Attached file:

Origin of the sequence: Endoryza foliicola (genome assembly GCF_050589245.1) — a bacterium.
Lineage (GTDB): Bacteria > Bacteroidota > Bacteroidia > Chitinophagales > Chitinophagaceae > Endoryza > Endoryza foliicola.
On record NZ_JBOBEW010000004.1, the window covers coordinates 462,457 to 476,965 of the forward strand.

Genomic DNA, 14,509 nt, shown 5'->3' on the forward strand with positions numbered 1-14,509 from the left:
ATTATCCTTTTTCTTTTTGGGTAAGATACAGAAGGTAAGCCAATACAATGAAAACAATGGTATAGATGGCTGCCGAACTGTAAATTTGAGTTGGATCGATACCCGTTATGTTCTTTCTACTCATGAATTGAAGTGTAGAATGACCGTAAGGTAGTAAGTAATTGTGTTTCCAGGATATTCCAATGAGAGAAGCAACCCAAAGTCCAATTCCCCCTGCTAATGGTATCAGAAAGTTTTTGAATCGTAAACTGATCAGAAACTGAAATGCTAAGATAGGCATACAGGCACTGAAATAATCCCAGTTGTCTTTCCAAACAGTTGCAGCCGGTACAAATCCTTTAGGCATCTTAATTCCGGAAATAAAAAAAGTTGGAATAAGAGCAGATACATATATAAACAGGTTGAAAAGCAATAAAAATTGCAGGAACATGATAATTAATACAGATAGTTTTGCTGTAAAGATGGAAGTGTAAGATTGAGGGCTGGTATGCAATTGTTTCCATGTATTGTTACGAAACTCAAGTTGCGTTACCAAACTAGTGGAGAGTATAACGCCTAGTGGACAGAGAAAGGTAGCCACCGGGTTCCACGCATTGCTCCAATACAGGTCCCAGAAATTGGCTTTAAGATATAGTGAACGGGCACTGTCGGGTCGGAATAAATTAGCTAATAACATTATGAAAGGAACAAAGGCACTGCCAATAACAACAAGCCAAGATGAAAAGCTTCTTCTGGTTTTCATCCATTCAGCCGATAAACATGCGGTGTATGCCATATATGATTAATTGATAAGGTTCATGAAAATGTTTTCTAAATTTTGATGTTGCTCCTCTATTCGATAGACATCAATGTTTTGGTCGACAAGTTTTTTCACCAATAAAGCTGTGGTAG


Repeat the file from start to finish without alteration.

Origin of the sequence: Endoryza foliicola (genome assembly GCF_050589245.1) — a bacterium.
Lineage (GTDB): Bacteria > Bacteroidota > Bacteroidia > Chitinophagales > Chitinophagaceae > Endoryza > Endoryza foliicola.
On record NZ_JBOBEW010000004.1, the window covers coordinates 462,457 to 476,965 of the forward strand.

Genomic DNA, 14,509 nt, shown 5'->3' on the forward strand with positions numbered 1-14,509 from the left:
ATTATCCTTTTTCTTTTTGGGTAAGATACAGAAGGTAAGCCAATACAATGAAAACAATGGTATAGATGGCTGCCGAACTGTAAATTTGAGTTGGATCGATACCCGTTATGTTCTTTCTACTCATGAATTGAAGTGTAGAATGACCGTAAGGTAGTAAGTAATTGTGTTTCCAGGATATTCCAATGAGAGAAGCAACCCAAAGTCCAATTCCCCCTGCTAATGGTATCAGAAAGTTTTTGAATCGTAAACTGATCAGAAACTGAAATGCTAAGATAGGCATACAGGCACTGAAATAATCCCAGTTGTCTTTCCAAACAGTTGCAGCCGGTACAAATCCTTTAGGCATCTTAATTCCGGAAATAAAAAAAGTTGGAATAAGAGCAGATACATATATAAACAGGTTGAAAAGCAATAAAAATTGCAGGAACATGATAATTAATACAGATAGTTTTGCTGTAAAGATGGAAGTGTAAGATTGAGGGCTGGTATGCAATTGTTTCCATGTATTGTTACGAAACTCAAGTTGCGTTACCAAACTAGTGGAGAGTATAACGCCTAGTGGACAGAGAAAGGTAGCCACCGGGTTCCACGCATTGCTCCAATACAGGTCCCAGAAATTGGCTTTAAGATATAGTGAACGGGCACTGTCGGGTCGGAATAAATTAGCTAATAACATTATGAAAGGAACAAAGGCACTGCCAATAACAACAAGCCAAGATGAAAAGCTTCTTCTGGTTTTCATCCATTCAGCCGATAAACATGCGGTGTATGCCATATATGATTAATTGATAAGGTTCATGAAAATGTTTTCTAAATTTTGATGTTGCTCCTCTATTCGATAGACATCAATGTTTTGGTCGACAAGTTTTTTCACCAATAAAGCTGTGGTAG